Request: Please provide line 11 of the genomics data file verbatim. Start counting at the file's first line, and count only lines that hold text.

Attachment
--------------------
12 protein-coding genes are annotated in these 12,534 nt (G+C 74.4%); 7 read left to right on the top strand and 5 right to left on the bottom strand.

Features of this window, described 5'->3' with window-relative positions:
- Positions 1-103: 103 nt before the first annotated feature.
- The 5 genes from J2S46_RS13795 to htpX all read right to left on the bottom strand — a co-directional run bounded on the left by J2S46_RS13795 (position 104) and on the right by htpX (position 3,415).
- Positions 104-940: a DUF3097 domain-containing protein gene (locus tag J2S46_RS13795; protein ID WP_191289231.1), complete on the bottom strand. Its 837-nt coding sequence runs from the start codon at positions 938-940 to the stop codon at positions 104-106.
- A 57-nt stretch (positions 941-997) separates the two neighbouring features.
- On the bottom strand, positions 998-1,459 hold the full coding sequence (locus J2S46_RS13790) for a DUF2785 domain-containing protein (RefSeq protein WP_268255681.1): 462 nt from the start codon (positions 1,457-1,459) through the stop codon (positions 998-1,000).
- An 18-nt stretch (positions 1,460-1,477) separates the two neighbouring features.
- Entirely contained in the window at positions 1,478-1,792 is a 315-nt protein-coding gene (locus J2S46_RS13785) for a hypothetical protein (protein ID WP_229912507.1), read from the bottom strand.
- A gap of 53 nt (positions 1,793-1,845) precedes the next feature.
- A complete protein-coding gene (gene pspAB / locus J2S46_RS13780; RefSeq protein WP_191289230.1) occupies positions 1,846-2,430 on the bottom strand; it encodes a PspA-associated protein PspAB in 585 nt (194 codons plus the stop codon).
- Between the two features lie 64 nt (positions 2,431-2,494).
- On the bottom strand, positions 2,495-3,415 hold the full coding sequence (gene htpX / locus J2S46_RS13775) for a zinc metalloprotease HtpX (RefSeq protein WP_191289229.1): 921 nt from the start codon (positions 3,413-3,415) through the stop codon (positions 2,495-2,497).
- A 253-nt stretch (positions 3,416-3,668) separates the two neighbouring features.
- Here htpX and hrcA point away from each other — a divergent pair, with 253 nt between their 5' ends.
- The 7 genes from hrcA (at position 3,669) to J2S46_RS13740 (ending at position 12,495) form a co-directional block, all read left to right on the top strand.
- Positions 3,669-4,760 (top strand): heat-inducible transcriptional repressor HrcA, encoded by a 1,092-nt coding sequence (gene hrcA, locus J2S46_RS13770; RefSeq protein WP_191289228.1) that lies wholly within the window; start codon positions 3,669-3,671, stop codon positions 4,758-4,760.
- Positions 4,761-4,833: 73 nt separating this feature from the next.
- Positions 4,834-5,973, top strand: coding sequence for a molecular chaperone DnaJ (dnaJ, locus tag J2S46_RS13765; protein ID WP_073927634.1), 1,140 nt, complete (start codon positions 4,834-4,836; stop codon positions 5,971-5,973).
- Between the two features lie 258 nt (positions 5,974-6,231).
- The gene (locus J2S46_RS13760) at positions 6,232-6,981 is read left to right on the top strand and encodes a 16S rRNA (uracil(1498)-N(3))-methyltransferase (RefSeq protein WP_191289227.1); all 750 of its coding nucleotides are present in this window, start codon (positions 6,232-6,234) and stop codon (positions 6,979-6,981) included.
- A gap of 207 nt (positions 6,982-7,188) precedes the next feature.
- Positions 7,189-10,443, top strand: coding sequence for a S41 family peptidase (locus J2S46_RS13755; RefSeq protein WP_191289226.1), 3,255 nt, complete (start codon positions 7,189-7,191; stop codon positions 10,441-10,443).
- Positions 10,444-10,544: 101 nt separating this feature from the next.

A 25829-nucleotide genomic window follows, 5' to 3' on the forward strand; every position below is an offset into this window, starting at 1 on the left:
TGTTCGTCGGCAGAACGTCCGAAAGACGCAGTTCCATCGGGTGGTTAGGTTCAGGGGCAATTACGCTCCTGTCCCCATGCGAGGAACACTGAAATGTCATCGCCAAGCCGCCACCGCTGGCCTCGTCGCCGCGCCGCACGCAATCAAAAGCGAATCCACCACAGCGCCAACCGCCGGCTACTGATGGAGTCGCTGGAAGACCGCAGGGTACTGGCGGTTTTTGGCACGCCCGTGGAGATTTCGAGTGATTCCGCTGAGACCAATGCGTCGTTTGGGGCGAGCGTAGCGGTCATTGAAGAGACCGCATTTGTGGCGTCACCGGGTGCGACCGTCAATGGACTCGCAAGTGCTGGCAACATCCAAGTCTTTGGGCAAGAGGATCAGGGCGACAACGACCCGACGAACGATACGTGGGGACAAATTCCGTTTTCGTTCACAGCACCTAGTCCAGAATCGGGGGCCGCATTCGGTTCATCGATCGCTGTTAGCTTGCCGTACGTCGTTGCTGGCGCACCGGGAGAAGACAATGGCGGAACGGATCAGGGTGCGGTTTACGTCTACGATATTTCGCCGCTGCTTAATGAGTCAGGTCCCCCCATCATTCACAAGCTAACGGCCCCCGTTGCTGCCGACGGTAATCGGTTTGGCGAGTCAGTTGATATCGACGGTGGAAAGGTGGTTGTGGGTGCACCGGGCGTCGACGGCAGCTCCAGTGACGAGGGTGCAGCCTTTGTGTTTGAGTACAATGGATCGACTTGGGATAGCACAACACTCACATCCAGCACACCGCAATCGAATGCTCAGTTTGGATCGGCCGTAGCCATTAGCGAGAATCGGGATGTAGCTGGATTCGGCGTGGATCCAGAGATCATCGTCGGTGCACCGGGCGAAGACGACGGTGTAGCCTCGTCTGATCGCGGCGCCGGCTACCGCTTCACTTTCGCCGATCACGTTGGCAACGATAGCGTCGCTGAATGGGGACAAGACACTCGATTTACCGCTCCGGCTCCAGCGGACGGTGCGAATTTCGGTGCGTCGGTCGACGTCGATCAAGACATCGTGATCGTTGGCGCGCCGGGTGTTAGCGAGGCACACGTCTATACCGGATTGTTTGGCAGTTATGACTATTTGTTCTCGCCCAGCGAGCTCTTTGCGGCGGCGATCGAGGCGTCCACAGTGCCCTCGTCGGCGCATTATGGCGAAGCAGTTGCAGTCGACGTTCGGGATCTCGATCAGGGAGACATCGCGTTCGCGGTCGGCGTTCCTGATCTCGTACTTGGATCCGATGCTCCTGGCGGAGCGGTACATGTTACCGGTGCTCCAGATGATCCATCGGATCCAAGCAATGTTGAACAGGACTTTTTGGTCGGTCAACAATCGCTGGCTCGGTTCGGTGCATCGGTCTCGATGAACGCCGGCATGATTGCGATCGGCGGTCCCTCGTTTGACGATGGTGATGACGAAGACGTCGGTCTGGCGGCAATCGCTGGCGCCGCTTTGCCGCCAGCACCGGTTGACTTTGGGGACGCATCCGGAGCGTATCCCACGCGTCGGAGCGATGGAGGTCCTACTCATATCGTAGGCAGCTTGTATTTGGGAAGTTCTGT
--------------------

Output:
- A complete protein-coding gene (gene pspAB / locus J2S46_RS13780; RefSeq protein WP_191289230.1) occupies positions 1,846-2,430 on the bottom strand; it encodes a PspA-associated protein PspAB in 585 nt (194 codons plus the stop codon).